The Phillies have lost eight of their last 12 games after a 19-14 run from July 31 through Sept. 6.
"Coming up with the clutch hit or a two-out hit with men on base, the Padres got some of those and they minimized us in those situations," Phillies manager Ryne Sandberg said about the Padres winning three of four in the series.
Sandberg had started to feel a little better about his team during that 33-game stretch, which was the eighth-best record in baseball, but harsh realities have returned. The Phillies have hit .205 and averaged just 2.9 runs per game in their past 12 games. They pieced together just five hits and one run in six innings against Padres left-hander Robbie Erlin, who improved to 4-4 with a 4.53 ERA.
"They hit a couple of balls on the nose," Padres manager Bud Black said. "We played a solid game defensively."
The Phillies will have to find offense somewhere in the offseason.
Kendrick will have to figure out his future, too. He is a free agent after the season. He wiggled out of a jam in the first inning before he allowed a home run to Alexi Amarista in the second to hand the Padres a 1-0 lead.
Kendrick has allowed 25 home runs this season, which is tied for fifth-highest in the Majors.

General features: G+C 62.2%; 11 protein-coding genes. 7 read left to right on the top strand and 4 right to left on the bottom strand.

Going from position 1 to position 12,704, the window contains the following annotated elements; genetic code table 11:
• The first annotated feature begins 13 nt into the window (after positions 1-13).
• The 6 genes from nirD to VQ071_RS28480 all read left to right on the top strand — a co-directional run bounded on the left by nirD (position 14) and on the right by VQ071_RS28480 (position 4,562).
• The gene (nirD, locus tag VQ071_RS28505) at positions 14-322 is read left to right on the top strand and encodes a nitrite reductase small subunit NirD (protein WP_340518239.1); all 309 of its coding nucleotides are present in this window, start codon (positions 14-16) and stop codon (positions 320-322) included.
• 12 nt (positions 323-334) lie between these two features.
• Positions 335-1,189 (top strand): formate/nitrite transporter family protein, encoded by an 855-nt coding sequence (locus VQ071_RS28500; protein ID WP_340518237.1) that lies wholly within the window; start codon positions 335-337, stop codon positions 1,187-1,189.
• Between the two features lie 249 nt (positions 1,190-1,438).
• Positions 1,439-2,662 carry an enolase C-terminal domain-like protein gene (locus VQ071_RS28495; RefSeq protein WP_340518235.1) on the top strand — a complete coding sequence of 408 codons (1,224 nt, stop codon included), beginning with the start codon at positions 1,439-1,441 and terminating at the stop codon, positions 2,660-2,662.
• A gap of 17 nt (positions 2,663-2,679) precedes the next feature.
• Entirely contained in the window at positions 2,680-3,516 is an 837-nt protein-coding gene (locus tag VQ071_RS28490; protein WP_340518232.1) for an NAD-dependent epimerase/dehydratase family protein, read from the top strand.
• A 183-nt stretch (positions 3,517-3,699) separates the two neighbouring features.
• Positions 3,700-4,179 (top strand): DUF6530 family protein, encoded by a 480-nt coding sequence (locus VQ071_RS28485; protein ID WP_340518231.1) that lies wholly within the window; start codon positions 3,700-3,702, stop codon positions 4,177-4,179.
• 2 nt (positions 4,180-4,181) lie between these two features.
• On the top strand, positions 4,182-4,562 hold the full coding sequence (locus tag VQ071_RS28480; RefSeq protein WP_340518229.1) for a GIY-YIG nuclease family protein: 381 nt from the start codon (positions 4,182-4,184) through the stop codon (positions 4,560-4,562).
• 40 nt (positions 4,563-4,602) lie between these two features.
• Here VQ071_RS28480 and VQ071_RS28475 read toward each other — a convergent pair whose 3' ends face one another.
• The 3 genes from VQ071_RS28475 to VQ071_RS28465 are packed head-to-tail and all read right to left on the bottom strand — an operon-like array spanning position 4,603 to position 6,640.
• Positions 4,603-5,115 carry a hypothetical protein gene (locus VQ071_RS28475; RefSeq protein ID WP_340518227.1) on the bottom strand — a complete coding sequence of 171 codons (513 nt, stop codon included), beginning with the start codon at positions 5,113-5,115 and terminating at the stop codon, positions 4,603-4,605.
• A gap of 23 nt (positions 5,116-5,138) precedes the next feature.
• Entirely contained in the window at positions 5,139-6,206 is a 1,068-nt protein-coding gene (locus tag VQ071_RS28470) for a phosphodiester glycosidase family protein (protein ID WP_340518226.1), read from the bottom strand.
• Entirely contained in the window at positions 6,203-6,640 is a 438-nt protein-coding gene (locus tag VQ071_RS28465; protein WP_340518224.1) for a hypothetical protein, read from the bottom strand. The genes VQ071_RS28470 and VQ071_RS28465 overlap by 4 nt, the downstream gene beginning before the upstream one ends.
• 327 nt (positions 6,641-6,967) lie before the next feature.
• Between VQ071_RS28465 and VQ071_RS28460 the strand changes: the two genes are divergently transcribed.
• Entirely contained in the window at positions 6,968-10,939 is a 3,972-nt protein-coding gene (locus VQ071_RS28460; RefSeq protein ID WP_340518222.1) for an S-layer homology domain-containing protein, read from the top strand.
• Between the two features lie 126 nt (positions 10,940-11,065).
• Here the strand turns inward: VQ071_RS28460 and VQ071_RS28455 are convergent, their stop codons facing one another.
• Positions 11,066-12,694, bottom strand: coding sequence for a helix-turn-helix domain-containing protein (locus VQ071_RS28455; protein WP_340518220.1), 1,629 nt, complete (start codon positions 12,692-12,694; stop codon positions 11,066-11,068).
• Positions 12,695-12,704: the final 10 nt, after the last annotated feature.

The Phillies tied the game in the fourth. Darin Ruf hit a one-out double to left field and advanced to third on a wild pitch. Domonic Brown singled to left field to make it 1-1.
But Kendrick could not hold the score. He quickly loaded the bases in the fourth before Amarista's sacrifice fly made it 2-1. It could have been worse, but Brown threw out Seth Smith at third for the second out.
Kendrick retired the first two batters he faced in the fifth then allowed a single to Jedd Gyorko and walked Yasmani Grandal. Smith singled to right field to score Gyorko and make it 3-1. Antonio Bastardo allowed a run in the sixth, and Cesar Jimenez allowed three on Will Venable's home run in the eighth.
Kendrick allowed six hits, three runs, five walks, a home run and struck out two in five innings. It was the seventh time in his career and second time this season that he walked at least five batters in a start.
"I didn't have any command from the start really," Kendrick said. "I walked the first hitter. That's pretty rare for me, but I had to battle. I was pretty fortunate just to give up three runs there. I had no command. It's tough to pitch like that."
But here is the inning that encapsulated the offensive woes. The Phillies had runners on first and third with no outs in the eighth, but Padres right-hander Dale Thayer struck out Marlon Byrd, Ruf and Maikel Franco swinging in succession to retire the side.
Sandberg said he gave some consideration to having one of the many left-handed hitters on his bench hit against Thayer but added, "It's a chance to see some of these guys in that situation -- Ruf, Franco."
Sandberg has talked recently about a more consistent offense next season, especially when it comes to putting the ball in play. The eighth inning drove home that point pretty clearly when nobody could put the ball in play with a runner on third.
"Especially in the situation with the men on base right there," he said. "Just looking for some contact."
The Phillies have struck out 1,334 times this season, which is a franchise record.